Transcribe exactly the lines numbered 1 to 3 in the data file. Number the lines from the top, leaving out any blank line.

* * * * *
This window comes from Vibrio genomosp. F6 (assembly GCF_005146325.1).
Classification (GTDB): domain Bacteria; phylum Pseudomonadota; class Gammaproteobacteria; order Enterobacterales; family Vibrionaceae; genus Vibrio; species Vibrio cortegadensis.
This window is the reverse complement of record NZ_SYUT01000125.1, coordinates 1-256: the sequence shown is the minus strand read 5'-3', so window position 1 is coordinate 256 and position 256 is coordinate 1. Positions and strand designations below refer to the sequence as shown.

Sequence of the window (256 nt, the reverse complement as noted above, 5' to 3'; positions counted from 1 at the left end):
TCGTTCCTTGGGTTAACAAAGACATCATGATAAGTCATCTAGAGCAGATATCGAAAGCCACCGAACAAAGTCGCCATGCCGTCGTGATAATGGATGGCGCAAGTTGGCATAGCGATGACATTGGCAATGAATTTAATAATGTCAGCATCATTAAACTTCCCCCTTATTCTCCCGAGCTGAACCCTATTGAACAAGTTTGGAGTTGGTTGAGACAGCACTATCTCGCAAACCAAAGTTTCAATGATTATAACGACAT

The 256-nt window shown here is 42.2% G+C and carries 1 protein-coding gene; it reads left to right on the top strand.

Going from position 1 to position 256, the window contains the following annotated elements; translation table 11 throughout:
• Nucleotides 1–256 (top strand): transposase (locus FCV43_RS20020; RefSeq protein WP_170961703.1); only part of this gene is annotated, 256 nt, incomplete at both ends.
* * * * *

This window comes from Vibrio genomosp. F6 (assembly GCF_005146325.1).
Classification (GTDB): domain Bacteria; phylum Pseudomonadota; class Gammaproteobacteria; order Enterobacterales; family Vibrionaceae; genus Vibrio; species Vibrio cortegadensis.
This window is the reverse complement of record NZ_SYUT01000125.1, coordinates 1-256: the sequence shown is the minus strand read 5'-3', so window position 1 is coordinate 256 and position 256 is coordinate 1. Positions and strand designations below refer to the sequence as shown.